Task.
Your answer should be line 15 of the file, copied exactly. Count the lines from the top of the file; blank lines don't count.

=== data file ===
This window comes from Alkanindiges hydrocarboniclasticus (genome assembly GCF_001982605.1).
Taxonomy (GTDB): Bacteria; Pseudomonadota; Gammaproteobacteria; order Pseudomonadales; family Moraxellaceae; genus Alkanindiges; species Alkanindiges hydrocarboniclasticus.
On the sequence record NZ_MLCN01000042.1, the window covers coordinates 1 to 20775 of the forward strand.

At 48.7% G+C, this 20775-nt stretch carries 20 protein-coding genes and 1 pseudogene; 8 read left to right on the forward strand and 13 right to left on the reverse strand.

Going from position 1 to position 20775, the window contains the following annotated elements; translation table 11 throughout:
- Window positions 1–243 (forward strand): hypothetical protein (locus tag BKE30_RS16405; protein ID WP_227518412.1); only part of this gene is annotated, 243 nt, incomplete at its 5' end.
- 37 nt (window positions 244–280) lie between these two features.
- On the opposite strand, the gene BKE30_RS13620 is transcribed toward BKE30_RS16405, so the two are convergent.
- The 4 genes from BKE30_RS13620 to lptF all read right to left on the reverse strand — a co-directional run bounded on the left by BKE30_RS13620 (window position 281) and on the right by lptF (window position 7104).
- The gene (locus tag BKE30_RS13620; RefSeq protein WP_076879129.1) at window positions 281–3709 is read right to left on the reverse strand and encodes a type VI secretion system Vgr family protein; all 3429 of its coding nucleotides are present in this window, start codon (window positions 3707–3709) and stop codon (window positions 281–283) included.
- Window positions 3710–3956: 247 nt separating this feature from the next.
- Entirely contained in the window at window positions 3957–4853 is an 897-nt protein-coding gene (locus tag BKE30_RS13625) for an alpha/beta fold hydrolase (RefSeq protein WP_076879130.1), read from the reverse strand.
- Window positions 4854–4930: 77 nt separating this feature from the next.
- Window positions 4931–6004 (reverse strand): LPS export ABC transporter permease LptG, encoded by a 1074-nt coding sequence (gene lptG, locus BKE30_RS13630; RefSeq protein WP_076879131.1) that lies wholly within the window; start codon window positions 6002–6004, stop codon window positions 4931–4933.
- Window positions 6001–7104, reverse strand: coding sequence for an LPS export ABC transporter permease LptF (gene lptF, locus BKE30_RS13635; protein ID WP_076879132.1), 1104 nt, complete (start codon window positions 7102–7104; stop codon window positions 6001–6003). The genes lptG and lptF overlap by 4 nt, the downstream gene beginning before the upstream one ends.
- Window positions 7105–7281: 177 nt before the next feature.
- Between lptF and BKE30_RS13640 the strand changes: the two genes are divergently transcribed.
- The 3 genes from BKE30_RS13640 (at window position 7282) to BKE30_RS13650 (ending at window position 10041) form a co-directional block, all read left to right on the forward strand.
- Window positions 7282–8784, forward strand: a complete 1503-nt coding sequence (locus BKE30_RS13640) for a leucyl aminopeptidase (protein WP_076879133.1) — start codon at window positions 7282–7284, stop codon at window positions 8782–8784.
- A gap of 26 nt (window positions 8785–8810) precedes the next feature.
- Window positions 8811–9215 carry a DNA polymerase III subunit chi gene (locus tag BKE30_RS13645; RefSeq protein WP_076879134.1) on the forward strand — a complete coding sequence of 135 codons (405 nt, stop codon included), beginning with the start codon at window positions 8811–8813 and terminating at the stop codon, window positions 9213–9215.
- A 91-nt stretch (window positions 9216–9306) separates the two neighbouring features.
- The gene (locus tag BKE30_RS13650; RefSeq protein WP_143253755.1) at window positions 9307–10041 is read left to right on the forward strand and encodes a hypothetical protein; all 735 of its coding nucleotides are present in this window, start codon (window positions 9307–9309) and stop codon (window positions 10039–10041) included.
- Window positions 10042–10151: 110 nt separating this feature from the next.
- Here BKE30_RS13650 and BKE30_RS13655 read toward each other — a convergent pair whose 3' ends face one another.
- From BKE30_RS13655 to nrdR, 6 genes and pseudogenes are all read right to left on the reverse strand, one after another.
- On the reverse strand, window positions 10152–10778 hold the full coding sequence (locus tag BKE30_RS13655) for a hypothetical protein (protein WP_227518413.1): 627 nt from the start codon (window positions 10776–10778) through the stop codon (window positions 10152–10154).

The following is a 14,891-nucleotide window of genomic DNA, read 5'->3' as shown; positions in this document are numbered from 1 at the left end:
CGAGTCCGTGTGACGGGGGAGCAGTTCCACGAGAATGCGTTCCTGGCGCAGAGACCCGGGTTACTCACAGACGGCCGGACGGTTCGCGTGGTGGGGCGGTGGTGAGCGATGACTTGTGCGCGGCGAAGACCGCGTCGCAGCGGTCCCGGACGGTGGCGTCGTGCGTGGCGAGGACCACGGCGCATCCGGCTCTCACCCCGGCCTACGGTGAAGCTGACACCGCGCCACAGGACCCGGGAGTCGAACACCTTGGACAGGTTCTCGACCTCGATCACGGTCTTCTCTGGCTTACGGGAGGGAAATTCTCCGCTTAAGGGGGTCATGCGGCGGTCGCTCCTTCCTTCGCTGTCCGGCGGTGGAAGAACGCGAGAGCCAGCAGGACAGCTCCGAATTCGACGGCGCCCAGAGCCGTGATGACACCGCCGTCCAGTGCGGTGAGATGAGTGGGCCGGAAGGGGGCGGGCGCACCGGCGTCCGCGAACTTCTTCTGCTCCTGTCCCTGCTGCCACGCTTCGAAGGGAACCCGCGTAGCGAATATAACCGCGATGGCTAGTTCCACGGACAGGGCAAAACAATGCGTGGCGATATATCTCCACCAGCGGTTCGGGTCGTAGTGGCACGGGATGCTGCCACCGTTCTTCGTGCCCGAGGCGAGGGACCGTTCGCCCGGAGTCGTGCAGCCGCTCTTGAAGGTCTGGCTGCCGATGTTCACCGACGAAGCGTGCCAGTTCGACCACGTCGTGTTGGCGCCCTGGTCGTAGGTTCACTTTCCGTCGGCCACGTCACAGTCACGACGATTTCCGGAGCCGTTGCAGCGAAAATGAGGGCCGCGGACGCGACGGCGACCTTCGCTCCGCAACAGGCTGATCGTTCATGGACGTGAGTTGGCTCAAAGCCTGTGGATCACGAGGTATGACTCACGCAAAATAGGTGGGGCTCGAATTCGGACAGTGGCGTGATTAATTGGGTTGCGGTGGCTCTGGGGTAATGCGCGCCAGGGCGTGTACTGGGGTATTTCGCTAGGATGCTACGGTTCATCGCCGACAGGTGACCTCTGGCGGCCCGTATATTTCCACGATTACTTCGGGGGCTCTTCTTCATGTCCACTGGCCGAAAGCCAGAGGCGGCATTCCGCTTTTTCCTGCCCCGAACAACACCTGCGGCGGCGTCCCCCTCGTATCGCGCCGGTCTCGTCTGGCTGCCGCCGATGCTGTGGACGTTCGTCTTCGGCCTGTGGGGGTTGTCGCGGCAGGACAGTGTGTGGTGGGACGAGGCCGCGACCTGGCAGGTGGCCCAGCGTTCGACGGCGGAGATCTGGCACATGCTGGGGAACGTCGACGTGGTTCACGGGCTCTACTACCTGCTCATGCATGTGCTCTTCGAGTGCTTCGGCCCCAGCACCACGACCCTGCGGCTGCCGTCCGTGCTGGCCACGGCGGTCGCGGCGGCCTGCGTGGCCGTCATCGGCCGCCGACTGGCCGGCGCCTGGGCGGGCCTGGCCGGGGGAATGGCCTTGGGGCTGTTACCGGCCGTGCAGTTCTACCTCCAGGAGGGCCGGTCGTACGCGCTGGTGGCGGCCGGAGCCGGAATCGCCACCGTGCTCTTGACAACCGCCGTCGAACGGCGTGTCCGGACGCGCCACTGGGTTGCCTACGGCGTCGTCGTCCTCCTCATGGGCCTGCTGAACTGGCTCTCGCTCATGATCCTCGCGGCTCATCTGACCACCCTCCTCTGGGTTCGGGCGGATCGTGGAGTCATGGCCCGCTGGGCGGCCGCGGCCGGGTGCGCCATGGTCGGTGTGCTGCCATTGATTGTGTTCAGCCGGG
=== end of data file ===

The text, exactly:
- Window positions 6001–7104, reverse strand: coding sequence for an LPS export ABC transporter permease LptF (gene lptF, locus BKE30_RS13635; protein ID WP_076879132.1), 1104 nt, complete (start codon window positions 7102–7104; stop codon window positions 6001–6003). The genes lptG and lptF overlap by 4 nt, the downstream gene beginning before the upstream one ends.